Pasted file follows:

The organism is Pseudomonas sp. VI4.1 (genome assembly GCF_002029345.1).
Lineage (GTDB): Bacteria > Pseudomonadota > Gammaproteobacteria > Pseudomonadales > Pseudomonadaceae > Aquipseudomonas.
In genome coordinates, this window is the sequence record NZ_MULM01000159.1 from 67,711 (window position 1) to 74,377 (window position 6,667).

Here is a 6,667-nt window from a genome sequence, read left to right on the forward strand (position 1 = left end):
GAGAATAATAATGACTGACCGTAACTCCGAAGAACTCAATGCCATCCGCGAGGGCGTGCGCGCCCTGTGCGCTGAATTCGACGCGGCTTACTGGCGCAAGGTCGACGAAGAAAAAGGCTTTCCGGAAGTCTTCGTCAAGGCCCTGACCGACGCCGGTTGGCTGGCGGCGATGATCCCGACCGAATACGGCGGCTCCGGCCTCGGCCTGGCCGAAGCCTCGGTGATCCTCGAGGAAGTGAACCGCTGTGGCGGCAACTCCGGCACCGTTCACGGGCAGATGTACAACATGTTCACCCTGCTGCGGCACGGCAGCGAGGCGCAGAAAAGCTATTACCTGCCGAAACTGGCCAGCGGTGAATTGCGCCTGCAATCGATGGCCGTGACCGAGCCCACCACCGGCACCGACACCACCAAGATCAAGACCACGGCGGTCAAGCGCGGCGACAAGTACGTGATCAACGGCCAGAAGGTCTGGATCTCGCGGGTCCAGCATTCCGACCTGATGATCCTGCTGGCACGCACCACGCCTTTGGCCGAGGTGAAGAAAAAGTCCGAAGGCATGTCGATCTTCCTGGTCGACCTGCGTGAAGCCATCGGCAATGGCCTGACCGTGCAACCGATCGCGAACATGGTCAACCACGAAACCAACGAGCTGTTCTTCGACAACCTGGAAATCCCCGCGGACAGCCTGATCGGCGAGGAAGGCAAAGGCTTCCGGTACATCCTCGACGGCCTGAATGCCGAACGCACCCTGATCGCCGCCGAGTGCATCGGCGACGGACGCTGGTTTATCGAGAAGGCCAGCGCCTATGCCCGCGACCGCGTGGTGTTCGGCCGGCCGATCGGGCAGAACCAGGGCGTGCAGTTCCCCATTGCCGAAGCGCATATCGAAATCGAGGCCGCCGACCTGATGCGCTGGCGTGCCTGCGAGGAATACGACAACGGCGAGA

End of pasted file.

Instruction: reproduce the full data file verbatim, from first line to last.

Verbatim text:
The organism is Pseudomonas sp. VI4.1 (genome assembly GCF_002029345.1).
Lineage (GTDB): Bacteria > Pseudomonadota > Gammaproteobacteria > Pseudomonadales > Pseudomonadaceae > Aquipseudomonas.
In genome coordinates, this window is the sequence record NZ_MULM01000159.1 from 67,711 (window position 1) to 74,377 (window position 6,667).

Here is a 6,667-nt window from a genome sequence, read left to right on the forward strand (position 1 = left end):
GAGAATAATAATGACTGACCGTAACTCCGAAGAACTCAATGCCATCCGCGAGGGCGTGCGCGCCCTGTGCGCTGAATTCGACGCGGCTTACTGGCGCAAGGTCGACGAAGAAAAAGGCTTTCCGGAAGTCTTCGTCAAGGCCCTGACCGACGCCGGTTGGCTGGCGGCGATGATCCCGACCGAATACGGCGGCTCCGGCCTCGGCCTGGCCGAAGCCTCGGTGATCCTCGAGGAAGTGAACCGCTGTGGCGGCAACTCCGGCACCGTTCACGGGCAGATGTACAACATGTTCACCCTGCTGCGGCACGGCAGCGAGGCGCAGAAAAGCTATTACCTGCCGAAACTGGCCAGCGGTGAATTGCGCCTGCAATCGATGGCCGTGACCGAGCCCACCACCGGCACCGACACCACCAAGATCAAGACCACGGCGGTCAAGCGCGGCGACAAGTACGTGATCAACGGCCAGAAGGTCTGGATCTCGCGGGTCCAGCATTCCGACCTGATGATCCTGCTGGCACGCACCACGCCTTTGGCCGAGGTGAAGAAAAAGTCCGAAGGCATGTCGATCTTCCTGGTCGACCTGCGTGAAGCCATCGGCAATGGCCTGACCGTGCAACCGATCGCGAACATGGTCAACCACGAAACCAACGAGCTGTTCTTCGACAACCTGGAAATCCCCGCGGACAGCCTGATCGGCGAGGAAGGCAAAGGCTTCCGGTACATCCTCGACGGCCTGAATGCCGAACGCACCCTGATCGCCGCCGAGTGCATCGGCGACGGACGCTGGTTTATCGAGAAGGCCAGCGCCTATGCCCGCGACCGCGTGGTGTTCGGCCGGCCGATCGGGCAGAACCAGGGCGTGCAGTTCCCCATTGCCGAAGCGCATATCGAAATCGAGGCCGCCGACCTGATGCGCTGGCGTGCCTGCGAGGAATACGACAACGGCGAGA